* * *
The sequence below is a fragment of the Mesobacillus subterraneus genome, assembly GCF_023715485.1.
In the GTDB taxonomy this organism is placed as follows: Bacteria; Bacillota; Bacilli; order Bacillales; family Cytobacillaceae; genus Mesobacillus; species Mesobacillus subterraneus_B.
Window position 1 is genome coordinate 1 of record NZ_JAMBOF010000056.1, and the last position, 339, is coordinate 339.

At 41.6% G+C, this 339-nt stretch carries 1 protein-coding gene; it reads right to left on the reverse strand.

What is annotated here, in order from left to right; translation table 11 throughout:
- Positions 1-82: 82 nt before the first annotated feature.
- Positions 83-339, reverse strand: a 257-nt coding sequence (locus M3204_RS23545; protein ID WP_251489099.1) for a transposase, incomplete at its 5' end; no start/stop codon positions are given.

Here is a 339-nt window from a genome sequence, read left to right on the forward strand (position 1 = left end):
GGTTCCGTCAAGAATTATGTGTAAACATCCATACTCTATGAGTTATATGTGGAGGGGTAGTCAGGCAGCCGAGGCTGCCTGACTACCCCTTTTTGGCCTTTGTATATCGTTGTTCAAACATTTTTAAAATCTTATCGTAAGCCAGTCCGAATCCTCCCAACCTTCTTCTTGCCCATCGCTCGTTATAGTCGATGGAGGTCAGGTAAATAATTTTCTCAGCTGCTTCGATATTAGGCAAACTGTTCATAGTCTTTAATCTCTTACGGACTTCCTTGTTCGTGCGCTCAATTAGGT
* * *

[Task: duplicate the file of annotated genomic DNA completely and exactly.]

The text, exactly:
The sequence below is a fragment of the Mesobacillus subterraneus genome, assembly GCF_023715485.1.
In the GTDB taxonomy this organism is placed as follows: Bacteria; Bacillota; Bacilli; order Bacillales; family Cytobacillaceae; genus Mesobacillus; species Mesobacillus subterraneus_B.
Window position 1 is genome coordinate 1 of record NZ_JAMBOF010000056.1, and the last position, 339, is coordinate 339.

At 41.6% G+C, this 339-nt stretch carries 1 protein-coding gene; it reads right to left on the reverse strand.

What is annotated here, in order from left to right; translation table 11 throughout:
- Positions 1-82: 82 nt before the first annotated feature.
- Positions 83-339, reverse strand: a 257-nt coding sequence (locus M3204_RS23545; protein ID WP_251489099.1) for a transposase, incomplete at its 5' end; no start/stop codon positions are given.

Here is a 339-nt window from a genome sequence, read left to right on the forward strand (position 1 = left end):
GGTTCCGTCAAGAATTATGTGTAAACATCCATACTCTATGAGTTATATGTGGAGGGGTAGTCAGGCAGCCGAGGCTGCCTGACTACCCCTTTTTGGCCTTTGTATATCGTTGTTCAAACATTTTTAAAATCTTATCGTAAGCCAGTCCGAATCCTCCCAACCTTCTTCTTGCCCATCGCTCGTTATAGTCGATGGAGGTCAGGTAAATAATTTTCTCAGCTGCTTCGATATTAGGCAAACTGTTCATAGTCTTTAATCTCTTACGGACTTCCTTGTTCGTGCGCTCAATTAGGT